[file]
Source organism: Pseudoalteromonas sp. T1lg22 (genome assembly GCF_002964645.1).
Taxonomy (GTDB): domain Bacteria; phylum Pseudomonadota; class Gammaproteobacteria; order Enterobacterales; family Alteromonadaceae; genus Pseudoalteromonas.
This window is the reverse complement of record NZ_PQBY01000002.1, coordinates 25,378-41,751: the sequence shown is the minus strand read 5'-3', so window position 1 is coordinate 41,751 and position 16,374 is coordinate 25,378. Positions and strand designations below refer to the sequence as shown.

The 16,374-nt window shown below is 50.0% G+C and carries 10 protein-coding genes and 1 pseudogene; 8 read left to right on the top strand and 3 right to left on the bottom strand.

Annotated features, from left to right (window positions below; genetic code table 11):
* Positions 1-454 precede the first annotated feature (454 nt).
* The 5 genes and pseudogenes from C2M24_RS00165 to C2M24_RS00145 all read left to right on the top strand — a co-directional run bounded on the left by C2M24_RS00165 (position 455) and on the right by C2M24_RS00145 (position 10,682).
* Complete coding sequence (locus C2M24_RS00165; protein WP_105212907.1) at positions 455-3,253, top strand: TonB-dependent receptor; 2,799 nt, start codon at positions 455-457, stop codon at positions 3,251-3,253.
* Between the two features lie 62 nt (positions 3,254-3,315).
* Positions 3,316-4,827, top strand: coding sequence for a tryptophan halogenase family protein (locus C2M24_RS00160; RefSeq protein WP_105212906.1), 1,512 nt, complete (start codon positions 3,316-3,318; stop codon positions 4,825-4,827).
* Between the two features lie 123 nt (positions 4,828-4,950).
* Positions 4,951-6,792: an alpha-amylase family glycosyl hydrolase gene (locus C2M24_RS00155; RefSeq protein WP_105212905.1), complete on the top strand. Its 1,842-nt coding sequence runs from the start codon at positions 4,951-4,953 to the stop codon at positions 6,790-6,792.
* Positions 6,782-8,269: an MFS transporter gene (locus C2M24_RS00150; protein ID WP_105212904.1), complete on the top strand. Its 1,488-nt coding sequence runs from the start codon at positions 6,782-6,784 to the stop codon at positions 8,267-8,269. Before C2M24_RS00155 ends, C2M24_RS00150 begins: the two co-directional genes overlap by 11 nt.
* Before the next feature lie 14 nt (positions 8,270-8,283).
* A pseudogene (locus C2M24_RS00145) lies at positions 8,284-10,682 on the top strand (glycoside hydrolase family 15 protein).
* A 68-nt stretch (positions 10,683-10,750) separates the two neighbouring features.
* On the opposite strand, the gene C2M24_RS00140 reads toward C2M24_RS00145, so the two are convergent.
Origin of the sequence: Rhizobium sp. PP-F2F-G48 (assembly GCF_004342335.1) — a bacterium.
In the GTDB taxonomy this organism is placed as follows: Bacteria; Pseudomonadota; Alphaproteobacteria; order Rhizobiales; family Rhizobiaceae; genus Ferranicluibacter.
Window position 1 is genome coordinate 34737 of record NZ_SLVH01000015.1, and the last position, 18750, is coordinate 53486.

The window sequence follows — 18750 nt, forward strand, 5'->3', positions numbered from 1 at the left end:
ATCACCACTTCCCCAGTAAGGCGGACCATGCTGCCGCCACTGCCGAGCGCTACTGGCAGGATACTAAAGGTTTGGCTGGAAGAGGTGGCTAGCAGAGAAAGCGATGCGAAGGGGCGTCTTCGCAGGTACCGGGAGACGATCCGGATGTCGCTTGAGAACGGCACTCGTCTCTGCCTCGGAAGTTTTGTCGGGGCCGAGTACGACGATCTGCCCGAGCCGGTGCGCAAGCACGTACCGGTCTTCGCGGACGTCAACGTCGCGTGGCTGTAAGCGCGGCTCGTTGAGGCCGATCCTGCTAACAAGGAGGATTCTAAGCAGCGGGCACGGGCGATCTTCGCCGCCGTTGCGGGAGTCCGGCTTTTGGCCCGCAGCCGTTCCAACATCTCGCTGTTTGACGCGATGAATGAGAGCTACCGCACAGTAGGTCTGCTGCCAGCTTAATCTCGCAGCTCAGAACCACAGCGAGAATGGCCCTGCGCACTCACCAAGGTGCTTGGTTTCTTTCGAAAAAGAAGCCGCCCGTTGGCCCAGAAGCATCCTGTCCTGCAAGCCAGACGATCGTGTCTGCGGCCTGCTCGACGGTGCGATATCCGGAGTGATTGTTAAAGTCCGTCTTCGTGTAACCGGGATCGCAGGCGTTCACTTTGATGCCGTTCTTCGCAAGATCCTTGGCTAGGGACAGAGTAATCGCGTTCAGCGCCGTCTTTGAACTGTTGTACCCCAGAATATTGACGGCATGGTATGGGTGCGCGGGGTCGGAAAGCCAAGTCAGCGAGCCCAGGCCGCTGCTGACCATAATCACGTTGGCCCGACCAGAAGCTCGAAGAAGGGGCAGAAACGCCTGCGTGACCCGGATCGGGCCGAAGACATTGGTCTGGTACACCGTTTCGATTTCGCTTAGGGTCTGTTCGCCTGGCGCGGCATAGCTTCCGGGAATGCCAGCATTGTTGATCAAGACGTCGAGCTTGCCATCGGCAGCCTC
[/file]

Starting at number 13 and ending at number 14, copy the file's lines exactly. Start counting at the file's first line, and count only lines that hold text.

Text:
* Positions 6,782-8,269: an MFS transporter gene (locus C2M24_RS00150; protein ID WP_105212904.1), complete on the top strand. Its 1,488-nt coding sequence runs from the start codon at positions 6,782-6,784 to the stop codon at positions 8,267-8,269. Before C2M24_RS00155 ends, C2M24_RS00150 begins: the two co-directional genes overlap by 11 nt.
* Before the next feature lie 14 nt (positions 8,270-8,283).